If you are going through a divorce, gathering a support team can be an important part of successfully navigating the process. Finding out how to meet your legal and emotional needs during what can be a tumultuous time will help you weather the storms ahead and come out better on the other side. Did you know that getting your finances in order can also be a critical part of the divorce process? Unfortunately, many people take the potential financial consequences of divorce for granted and are not prepared as a result. This can be a difficult lesson to learn and have negative impacts on your financial health and well-being indefinitely. So, in order to help you come out of the divorce in the strongest possible position, we will review some of the most common financial mistakes to avoid during divorce.
Common Financial Mistakes to Avoid During Divorce
Regardless of who handled the finances over the course of the marriage, when it comes to divorce, you need to have a thorough understanding of the financial situation of both yourself and your spouse. While a history of not participating in managing the finances can be difficult to overcome, you must do what you can to learn as much as possible about the finances. This means getting access to, reviewing, and making copies of key financial statements for accounts held by you, your spouse, or jointly. Understanding the financial landscape of your marriage will help you see what type of debt you may be responsible for and what type of assets you may receive or pursue in the divorce as well as what type of income and financial resources were necessary to support your quality of life enjoyed during the marriage.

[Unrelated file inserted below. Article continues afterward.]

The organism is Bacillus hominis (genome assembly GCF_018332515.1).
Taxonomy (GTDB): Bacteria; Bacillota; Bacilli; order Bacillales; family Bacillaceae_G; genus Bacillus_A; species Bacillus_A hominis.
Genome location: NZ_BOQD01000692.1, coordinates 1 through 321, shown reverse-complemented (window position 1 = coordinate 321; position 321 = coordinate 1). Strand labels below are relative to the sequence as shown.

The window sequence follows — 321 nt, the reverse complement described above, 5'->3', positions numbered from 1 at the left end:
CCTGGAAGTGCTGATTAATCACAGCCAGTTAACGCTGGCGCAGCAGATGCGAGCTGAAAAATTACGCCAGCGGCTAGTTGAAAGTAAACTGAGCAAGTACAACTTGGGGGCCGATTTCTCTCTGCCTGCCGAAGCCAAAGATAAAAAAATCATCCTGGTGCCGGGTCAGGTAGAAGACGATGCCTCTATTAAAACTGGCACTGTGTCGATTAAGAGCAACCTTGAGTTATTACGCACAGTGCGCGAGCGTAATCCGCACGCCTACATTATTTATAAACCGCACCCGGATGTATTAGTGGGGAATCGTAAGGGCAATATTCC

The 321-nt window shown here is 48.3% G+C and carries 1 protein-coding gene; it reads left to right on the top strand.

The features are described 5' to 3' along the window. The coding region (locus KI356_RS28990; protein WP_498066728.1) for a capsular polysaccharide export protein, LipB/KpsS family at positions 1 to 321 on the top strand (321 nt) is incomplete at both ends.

Understanding the financial state of your marriage may also help you in developing a thorough budget. One of the biggest mistakes people make when going through a divorce is not putting a budget in place for life during and after divorce for both the near future and the more distant future. The move from a two-person household to a one-person household can have a bigger financial impact than some anticipate. Expenses may remain the same, but now there is only one adult responsible for covering them.
To build a budget, outline your monthly expenses and how you will cover them. Account for inflation and taxes. Build out your budget over the years to account for things such as when you will receive alimony and when you may stop receiving alimony. There may be other changes in circumstances to account for. For instance, you may need to pursue more education and job training in order to get a job or increase your earning potential. This type of pursuit may mean more income in the future, but it can place a financial burden on you in the short term that you need to account for.
At the Law Office of Ronald L. Freeman, we offer dedicated divorce counsel that looks to protect your best interests during and after divorce proceedings. We are here for you in this difficult time and beyond. Contact us today.